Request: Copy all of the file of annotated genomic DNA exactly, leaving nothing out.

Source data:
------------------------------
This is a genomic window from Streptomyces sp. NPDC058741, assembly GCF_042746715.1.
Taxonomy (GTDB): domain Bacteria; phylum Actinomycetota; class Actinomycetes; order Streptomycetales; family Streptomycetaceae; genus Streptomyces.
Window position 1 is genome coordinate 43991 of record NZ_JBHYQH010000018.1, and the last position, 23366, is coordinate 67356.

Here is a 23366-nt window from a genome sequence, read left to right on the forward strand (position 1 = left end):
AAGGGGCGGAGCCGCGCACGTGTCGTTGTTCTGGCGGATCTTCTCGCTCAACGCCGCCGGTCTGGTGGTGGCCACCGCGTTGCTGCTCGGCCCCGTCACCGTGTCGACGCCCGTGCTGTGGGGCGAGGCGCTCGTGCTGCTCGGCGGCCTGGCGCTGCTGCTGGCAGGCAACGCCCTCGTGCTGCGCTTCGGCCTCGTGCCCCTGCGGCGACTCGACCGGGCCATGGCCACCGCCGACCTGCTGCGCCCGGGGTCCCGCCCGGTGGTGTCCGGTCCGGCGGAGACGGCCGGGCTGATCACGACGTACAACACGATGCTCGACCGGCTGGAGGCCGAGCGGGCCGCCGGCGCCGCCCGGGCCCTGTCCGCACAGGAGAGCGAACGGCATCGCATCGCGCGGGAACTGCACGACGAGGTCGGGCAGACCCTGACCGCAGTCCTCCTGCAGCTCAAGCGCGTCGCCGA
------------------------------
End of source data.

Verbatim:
This is a genomic window from Streptomyces sp. NPDC058741, assembly GCF_042746715.1.
Taxonomy (GTDB): domain Bacteria; phylum Actinomycetota; class Actinomycetes; order Streptomycetales; family Streptomycetaceae; genus Streptomyces.
Window position 1 is genome coordinate 43991 of record NZ_JBHYQH010000018.1, and the last position, 23366, is coordinate 67356.

Here is a 23366-nt window from a genome sequence, read left to right on the forward strand (position 1 = left end):
AAGGGGCGGAGCCGCGCACGTGTCGTTGTTCTGGCGGATCTTCTCGCTCAACGCCGCCGGTCTGGTGGTGGCCACCGCGTTGCTGCTCGGCCCCGTCACCGTGTCGACGCCCGTGCTGTGGGGCGAGGCGCTCGTGCTGCTCGGCGGCCTGGCGCTGCTGCTGGCAGGCAACGCCCTCGTGCTGCGCTTCGGCCTCGTGCCCCTGCGGCGACTCGACCGGGCCATGGCCACCGCCGACCTGCTGCGCCCGGGGTCCCGCCCGGTGGTGTCCGGTCCGGCGGAGACGGCCGGGCTGATCACGACGTACAACACGATGCTCGACCGGCTGGAGGCCGAGCGGGCCGCCGGCGCCGCCCGGGCCCTGTCCGCACAGGAGAGCGAACGGCATCGCATCGCGCGGGAACTGCACGACGAGGTCGGGCAGACCCTGACCGCAGTCCTCCTGCAGCTCAAGCGCGTCGCCGA